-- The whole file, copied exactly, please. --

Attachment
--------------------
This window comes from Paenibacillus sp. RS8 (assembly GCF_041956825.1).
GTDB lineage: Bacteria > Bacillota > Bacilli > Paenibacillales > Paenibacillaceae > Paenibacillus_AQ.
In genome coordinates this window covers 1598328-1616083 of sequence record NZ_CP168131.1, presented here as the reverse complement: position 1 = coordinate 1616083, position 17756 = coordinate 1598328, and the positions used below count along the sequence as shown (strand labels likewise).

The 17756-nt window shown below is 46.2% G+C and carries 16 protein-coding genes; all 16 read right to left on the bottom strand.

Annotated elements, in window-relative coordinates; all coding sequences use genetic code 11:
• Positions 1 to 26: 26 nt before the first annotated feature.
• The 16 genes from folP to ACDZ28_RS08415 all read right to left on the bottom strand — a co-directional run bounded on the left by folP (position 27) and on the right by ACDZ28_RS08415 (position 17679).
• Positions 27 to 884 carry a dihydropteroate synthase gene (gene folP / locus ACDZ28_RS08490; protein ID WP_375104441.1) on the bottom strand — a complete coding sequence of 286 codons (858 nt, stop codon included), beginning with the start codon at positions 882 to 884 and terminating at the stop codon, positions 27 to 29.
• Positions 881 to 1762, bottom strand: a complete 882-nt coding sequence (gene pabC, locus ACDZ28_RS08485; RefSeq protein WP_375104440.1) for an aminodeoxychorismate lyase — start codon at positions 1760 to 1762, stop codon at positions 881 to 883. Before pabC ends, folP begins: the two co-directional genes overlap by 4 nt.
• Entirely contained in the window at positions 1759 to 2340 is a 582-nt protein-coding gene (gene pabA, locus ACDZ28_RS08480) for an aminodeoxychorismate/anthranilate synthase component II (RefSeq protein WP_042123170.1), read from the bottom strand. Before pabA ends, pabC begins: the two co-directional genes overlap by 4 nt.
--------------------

This window comes from Paenibacillus sp. RS8 (assembly GCF_041956825.1).
GTDB lineage: Bacteria > Bacillota > Bacilli > Paenibacillales > Paenibacillaceae > Paenibacillus_AQ.
In genome coordinates this window covers 1598328-1616083 of sequence record NZ_CP168131.1, presented here as the reverse complement: position 1 = coordinate 1616083, position 17756 = coordinate 1598328, and the positions used below count along the sequence as shown (strand labels likewise).

The 17756-nt window shown below is 46.2% G+C and carries 16 protein-coding genes; all 16 read right to left on the bottom strand.

Annotated elements, in window-relative coordinates; all coding sequences use genetic code 11:
• Positions 1 to 26: 26 nt before the first annotated feature.
• The 16 genes from folP to ACDZ28_RS08415 all read right to left on the bottom strand — a co-directional run bounded on the left by folP (position 27) and on the right by ACDZ28_RS08415 (position 17679).
• Positions 27 to 884 carry a dihydropteroate synthase gene (gene folP / locus ACDZ28_RS08490; protein ID WP_375104441.1) on the bottom strand — a complete coding sequence of 286 codons (858 nt, stop codon included), beginning with the start codon at positions 882 to 884 and terminating at the stop codon, positions 27 to 29.
• Positions 881 to 1762, bottom strand: a complete 882-nt coding sequence (gene pabC, locus ACDZ28_RS08485; RefSeq protein WP_375104440.1) for an aminodeoxychorismate lyase — start codon at positions 1760 to 1762, stop codon at positions 881 to 883. Before pabC ends, folP begins: the two co-directional genes overlap by 4 nt.
• Entirely contained in the window at positions 1759 to 2340 is a 582-nt protein-coding gene (gene pabA, locus ACDZ28_RS08480) for an aminodeoxychorismate/anthranilate synthase component II (RefSeq protein WP_042123170.1), read from the bottom strand. Before pabA ends, pabC begins: the two co-directional genes overlap by 4 nt.